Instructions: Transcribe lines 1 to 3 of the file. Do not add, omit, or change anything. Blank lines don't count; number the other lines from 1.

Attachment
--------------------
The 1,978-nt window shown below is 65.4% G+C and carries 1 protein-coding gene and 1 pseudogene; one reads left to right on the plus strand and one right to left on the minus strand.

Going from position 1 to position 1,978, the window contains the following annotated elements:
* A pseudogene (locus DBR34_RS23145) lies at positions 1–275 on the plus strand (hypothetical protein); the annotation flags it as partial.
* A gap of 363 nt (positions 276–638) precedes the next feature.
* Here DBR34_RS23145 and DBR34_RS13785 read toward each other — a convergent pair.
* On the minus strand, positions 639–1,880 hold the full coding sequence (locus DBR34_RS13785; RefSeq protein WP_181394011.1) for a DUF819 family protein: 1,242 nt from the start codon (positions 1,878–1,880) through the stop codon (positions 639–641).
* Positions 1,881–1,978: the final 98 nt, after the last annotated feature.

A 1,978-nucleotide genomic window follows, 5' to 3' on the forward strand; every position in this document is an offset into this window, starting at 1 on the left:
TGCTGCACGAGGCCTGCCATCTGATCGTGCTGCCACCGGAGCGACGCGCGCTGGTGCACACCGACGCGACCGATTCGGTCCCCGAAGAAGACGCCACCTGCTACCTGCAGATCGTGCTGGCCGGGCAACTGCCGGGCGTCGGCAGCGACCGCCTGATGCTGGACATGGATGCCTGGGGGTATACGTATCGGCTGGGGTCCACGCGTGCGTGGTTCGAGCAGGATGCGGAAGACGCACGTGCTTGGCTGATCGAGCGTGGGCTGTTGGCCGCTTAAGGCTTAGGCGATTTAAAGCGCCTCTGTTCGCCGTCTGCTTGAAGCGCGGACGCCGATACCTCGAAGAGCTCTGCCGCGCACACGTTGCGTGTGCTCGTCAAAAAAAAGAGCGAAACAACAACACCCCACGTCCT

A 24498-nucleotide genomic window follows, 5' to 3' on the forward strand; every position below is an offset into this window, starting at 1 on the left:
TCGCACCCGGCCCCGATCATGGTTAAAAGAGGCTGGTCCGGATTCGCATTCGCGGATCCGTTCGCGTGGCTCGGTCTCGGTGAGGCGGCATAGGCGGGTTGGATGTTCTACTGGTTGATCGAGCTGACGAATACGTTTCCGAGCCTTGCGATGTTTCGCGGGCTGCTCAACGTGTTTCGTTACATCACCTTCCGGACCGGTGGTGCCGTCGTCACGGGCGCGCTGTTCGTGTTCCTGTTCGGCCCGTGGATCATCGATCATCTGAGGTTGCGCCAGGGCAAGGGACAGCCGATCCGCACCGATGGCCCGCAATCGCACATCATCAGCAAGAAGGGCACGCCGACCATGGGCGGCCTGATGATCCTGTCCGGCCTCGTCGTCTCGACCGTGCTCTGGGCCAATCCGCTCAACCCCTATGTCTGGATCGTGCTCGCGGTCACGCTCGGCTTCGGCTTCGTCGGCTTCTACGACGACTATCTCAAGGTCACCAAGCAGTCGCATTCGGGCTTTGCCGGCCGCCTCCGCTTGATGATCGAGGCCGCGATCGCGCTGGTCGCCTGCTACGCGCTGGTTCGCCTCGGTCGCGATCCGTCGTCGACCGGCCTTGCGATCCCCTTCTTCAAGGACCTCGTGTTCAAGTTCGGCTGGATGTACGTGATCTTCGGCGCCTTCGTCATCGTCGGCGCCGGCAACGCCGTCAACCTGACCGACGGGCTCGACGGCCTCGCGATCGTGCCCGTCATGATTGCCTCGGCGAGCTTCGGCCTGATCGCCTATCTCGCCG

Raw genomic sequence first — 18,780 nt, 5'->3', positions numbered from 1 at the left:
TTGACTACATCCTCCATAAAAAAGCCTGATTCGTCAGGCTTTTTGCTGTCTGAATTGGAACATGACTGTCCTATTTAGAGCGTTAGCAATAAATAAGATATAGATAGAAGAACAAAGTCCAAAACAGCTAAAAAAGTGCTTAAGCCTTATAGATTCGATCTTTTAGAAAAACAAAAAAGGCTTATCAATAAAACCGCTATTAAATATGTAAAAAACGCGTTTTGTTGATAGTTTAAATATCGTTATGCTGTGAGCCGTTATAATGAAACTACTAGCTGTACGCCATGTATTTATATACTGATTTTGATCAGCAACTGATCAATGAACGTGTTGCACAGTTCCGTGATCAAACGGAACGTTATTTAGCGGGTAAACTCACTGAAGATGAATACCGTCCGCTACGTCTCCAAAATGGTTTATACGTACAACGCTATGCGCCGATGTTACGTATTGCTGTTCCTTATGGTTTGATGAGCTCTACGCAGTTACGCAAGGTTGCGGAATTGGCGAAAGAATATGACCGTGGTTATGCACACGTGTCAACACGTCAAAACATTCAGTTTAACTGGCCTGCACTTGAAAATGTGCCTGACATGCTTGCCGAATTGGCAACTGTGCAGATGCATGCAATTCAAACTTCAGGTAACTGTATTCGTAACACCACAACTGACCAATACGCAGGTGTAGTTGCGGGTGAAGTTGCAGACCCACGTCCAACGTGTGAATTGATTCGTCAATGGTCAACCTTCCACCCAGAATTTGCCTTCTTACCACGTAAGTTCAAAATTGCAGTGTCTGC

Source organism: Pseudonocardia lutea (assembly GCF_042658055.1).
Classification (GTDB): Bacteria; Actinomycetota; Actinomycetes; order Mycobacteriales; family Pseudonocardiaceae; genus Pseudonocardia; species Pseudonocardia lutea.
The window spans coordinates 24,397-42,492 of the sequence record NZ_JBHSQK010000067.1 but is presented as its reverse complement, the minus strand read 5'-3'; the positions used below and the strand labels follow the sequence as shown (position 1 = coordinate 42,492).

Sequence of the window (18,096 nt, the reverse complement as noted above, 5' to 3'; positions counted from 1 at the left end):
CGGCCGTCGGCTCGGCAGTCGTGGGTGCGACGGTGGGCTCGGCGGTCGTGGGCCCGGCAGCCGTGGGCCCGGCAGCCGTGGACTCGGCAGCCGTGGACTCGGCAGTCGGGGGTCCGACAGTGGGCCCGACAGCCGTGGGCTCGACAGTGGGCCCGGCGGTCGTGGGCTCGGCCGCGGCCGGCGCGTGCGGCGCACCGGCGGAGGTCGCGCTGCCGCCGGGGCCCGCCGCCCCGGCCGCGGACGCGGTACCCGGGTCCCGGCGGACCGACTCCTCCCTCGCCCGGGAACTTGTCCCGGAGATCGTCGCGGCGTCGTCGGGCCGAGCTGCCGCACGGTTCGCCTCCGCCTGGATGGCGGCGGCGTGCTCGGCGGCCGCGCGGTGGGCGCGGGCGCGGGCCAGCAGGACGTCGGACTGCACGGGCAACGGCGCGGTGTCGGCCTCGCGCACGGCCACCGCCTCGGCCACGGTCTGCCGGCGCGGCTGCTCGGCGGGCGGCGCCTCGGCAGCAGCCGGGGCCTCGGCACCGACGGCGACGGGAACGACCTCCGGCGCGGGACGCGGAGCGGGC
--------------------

The 1,978-nt window shown below is 65.4% G+C and carries 1 protein-coding gene and 1 pseudogene; one reads left to right on the plus strand and one right to left on the minus strand.

Going from position 1 to position 1,978, the window contains the following annotated elements:
* A pseudogene (locus DBR34_RS23145) lies at positions 1–275 on the plus strand (hypothetical protein); the annotation flags it as partial.